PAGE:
None of the various battery types which have been developed so far seem likely to be able to get around all of the difficulties that need to be solved for use in a high performance, mass produced and sell-able EV, not without being inefficient and extremely expensive.
There are similarities to the main problems of the internal combustion engine (ICE) in a vehicle:
It needs to produce torque across a wide range of revs, and power, and low emissions, and low noise levels, and low pollution, and have low weight, and last a long time, and need little servicing, and not be too complex...
Of course the ICE will therefore have severe limitations, or an extreme price and/or extreme servicing requirements, you know the story.
But a specialized ICE, which always runs at it's optimum speed and load, can be much more efficient, simple, free of service requirements and extremely long lasting. The oil in such an engine needs to be perfect for just one set of circumstances; the vibrations can be almost eliminated at the typical constant running speed, parts don't heat up and cool down and fatigue unduly etc., you know that story, too!
Now take the leap and apply this kind of thinking to batteries:
I propose that for a high performance advanced EV it would be beneficial to install several different types of battery in such a way that they support each other synergistically! A "specialist battery' for each of the attributes that are hard to combine into just one battery type!
A) A large, high energy density battery capable of producing a constant base load current.
This battery constantly recharges the other battery types in the system, at the most efficient, constant rate, with minimal losses, allowing for minimal heat production, exceptionally long life, and large energy storage for the weight and volume used. This battery needs to be able to provide a constant current sufficient to maintain vehicle speed at highway speed for long periods without straining or suffering any damage. It does however not need to be able to produce the currents needed to accelerate, go up steep hills or burn tyres. It also does not need to be able to absorb massive amounts of regen breaking energy. These are the jobs of the other parts of the system. It's constant power rating would be similar to the motors constant power rating.
B) The next part of the system could be a smaller battery of a chemistry type that is capable of rapid charge and discharge. It would provide the energy needed during normal acceleration, during fast uphill driving and during faster than normal highway driving for fairly short periods. It must have a high C rating for both charging and discharging and a high cycle life expectancy, because it provides the immediate energy source and energy dump for stop-and-go city traffic including normal (but not emergency) regenerative breaking. This battery does not need to be able to provide the extreme power needed to do a full power acceleration, or absorb the power of an emergency regen breaking maneuver; that's the job of the next part! It's constant power rating would be higher than the motors continuous power rating, but much lower than the motors peak power rating. The capacity can be fairly low.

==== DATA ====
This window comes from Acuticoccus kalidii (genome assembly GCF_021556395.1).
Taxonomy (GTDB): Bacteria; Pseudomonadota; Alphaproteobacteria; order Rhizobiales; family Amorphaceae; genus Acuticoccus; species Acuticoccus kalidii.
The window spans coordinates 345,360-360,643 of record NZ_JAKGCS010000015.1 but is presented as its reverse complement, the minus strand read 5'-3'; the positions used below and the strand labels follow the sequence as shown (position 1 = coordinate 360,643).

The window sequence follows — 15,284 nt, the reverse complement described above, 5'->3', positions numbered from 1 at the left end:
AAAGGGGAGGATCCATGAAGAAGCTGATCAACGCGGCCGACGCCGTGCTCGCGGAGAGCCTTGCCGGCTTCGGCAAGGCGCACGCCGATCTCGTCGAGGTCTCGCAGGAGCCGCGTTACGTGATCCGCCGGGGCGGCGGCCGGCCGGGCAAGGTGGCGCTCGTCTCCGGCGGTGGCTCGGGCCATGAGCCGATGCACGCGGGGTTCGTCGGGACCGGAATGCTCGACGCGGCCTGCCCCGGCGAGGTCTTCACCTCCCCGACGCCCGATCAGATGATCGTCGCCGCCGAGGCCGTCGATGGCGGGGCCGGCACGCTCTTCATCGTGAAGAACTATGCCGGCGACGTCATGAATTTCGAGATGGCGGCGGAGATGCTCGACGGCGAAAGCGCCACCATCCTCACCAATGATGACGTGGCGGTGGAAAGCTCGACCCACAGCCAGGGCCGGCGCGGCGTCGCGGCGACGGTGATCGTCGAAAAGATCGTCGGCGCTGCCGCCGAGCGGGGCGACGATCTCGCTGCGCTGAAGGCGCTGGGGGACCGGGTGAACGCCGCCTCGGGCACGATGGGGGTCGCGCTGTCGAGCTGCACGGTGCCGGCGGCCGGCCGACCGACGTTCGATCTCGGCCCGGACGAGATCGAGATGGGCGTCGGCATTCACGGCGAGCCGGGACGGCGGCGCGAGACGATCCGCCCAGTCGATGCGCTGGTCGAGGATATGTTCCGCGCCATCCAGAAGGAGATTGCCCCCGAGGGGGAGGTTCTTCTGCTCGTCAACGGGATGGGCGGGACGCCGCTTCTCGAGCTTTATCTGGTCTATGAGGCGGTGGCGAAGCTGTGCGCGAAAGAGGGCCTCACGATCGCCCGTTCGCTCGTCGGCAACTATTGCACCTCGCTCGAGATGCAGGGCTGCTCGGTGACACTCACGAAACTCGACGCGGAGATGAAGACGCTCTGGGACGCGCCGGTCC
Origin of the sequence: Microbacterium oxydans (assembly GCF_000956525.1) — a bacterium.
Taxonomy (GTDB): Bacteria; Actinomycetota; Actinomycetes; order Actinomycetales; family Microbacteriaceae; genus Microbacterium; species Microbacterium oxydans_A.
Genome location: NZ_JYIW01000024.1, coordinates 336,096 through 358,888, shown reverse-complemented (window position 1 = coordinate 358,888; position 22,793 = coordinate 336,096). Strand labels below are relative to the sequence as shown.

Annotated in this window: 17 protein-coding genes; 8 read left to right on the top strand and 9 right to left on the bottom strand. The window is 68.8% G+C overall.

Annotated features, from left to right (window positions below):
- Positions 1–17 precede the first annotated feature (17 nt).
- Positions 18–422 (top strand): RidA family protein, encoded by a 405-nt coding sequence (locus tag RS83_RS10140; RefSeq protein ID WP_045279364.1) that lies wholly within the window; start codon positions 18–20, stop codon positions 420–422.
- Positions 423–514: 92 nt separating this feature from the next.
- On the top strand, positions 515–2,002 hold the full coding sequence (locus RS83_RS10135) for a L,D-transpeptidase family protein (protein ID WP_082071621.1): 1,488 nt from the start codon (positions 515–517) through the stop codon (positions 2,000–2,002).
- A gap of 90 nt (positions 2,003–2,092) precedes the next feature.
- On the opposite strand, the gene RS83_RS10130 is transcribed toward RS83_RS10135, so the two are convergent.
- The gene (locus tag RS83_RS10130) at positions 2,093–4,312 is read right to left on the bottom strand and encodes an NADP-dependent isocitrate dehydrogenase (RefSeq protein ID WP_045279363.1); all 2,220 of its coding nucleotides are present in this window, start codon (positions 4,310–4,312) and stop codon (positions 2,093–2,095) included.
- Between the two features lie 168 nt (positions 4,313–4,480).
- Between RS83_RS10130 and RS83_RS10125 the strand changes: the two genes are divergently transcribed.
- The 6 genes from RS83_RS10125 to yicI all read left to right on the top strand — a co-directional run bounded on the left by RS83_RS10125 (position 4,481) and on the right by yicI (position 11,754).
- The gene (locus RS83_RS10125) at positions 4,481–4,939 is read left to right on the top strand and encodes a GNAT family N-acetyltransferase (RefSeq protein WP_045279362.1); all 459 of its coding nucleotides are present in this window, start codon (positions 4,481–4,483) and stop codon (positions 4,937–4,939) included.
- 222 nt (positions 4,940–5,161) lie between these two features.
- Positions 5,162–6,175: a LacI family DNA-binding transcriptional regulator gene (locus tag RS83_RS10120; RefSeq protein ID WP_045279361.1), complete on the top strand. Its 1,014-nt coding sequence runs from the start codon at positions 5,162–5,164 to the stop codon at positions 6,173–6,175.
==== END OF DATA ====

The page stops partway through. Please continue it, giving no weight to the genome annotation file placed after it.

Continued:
C) The third part would be a small battery (and/or super-capacitors) with low capacity, but capable of producing and absorbing phenomenal currents during hard acceleration and emergency regenerative breaking.This battery and/or capacitors must be able to absorb the maximum regen currents without getting damaged, and to produce enough power for a single acceleration from zero to top speed, even uphill into a headwind, but this is only needed for a few seconds at a time.
I think we already have suitable battery types for the roles of A), B), and C)!
As long as we try to find the "Holy Grail Battery" that combines all the attributes needed in an EV into just one type of battery, we are reproducing the inefficiency problems of the internal combustion engine as described above. It will likely fail.
There will probably never be a battery that can do it all and still be affordable, recyclable, non-toxic and durable!
Of course, this synergistic battery combination needs a complex battery management system.
But again, I think this could be designed and built by using already existing components.